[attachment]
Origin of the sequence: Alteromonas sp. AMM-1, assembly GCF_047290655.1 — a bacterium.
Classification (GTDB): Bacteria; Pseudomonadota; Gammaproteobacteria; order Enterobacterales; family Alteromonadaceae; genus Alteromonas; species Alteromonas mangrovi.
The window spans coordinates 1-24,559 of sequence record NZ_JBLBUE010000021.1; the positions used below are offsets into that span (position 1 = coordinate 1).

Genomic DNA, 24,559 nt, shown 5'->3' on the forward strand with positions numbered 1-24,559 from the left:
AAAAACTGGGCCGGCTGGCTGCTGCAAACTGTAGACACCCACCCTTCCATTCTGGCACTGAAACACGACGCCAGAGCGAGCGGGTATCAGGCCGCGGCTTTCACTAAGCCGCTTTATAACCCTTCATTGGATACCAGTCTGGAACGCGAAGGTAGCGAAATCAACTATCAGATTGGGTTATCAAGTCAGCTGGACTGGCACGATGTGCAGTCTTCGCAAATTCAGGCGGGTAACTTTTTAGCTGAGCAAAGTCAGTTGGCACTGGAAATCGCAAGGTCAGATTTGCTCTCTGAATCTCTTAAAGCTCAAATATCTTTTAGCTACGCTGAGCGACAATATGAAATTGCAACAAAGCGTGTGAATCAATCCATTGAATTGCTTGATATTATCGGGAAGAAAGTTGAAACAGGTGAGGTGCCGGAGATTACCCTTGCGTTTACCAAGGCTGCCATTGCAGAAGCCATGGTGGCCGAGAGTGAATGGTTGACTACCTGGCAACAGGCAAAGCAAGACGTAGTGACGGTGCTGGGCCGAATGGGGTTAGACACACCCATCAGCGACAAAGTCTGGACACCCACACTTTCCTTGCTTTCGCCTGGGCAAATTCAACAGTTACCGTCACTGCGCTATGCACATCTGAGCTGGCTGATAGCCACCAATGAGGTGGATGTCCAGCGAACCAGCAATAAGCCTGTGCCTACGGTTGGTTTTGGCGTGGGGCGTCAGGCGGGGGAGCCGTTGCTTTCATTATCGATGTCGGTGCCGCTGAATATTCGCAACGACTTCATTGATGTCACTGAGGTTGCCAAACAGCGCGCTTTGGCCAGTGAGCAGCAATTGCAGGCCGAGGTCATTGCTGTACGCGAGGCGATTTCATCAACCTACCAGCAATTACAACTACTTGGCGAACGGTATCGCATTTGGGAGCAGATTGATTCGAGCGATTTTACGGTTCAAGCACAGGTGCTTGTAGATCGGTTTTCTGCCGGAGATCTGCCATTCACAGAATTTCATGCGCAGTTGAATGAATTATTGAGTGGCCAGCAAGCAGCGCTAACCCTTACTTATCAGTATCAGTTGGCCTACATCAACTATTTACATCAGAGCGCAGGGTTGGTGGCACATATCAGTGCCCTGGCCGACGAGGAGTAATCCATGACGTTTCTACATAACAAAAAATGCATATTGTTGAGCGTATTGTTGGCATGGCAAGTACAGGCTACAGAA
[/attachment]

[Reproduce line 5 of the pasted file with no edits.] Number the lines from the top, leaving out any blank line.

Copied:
AAAAACTGGGCCGGCTGGCTGCTGCAAACTGTAGACACCCACCCTTCCATTCTGGCACTGAAACACGACGCCAGAGCGAGCGGGTATCAGGCCGCGGCTTTCACTAAGCCGCTTTATAACCCTTCATTGGATACCAGTCTGGAACGCGAAGGTAGCGAAATCAACTATCAGATTGGGTTATCAAGTCAGCTGGACTGGCACGATGTGCAGTCTTCGCAAATTCAGGCGGGTAACTTTTTAGCTGAGCAAAGTCAGTTGGCACTGGAAATCGCAAGGTCAGATTTGCTCTCTGAATCTCTTAAAGCTCAAATATCTTTTAGCTACGCTGAGCGACAATATGAAATTGCAACAAAGCGTGTGAATCAATCCATTGAATTGCTTGATATTATCGGGAAGAAAGTTGAAACAGGTGAGGTGCCGGAGATTACCCTTGCGTTTACCAAGGCTGCCATTGCAGAAGCCATGGTGGCCGAGAGTGAATGGTTGACTACCTGGCAACAGGCAAAGCAAGACGTAGTGACGGTGCTGGGCCGAATGGGGTTAGACACACCCATCAGCGACAAAGTCTGGACACCCACACTTTCCTTGCTTTCGCCTGGGCAAATTCAACAGTTACCGTCACTGCGCTATGCACATCTGAGCTGGCTGATAGCCACCAATGAGGTGGATGTCCAGCGAACCAGCAATAAGCCTGTGCCTACGGTTGGTTTTGGCGTGGGGCGTCAGGCGGGGGAGCCGTTGCTTTCATTATCGATGTCGGTGCCGCTGAATATTCGCAACGACTTCATTGATGTCACTGAGGTTGCCAAACAGCGCGCTTTGGCCAGTGAGCAGCAATTGCAGGCCGAGGTCATTGCTGTACGCGAGGCGATTTCATCAACCTACCAGCAATTACAACTACTTGGCGAACGGTATCGCATTTGGGAGCAGATTGATTCGAGCGATTTTACGGTTCAAGCACAGGTGCTTGTAGATCGGTTTTCTGCCGGAGATCTGCCATTCACAGAATTTCATGCGCAGTTGAATGAATTATTGAGTGGCCAGCAAGCAGCGCTAACCCTTACTTATCAGTATCAGTTGGCCTACATCAACTATTTACATCAGAGCGCAGGGTTGGTGGCACATATCAGTGCCCTGGCCGACGAGGAGTAATCCATGACGTTTCTACATAACAAAAAATGCATATTGTTGAGCGTATTGTTGGCATGGCAAGTACAGGCTACAGAA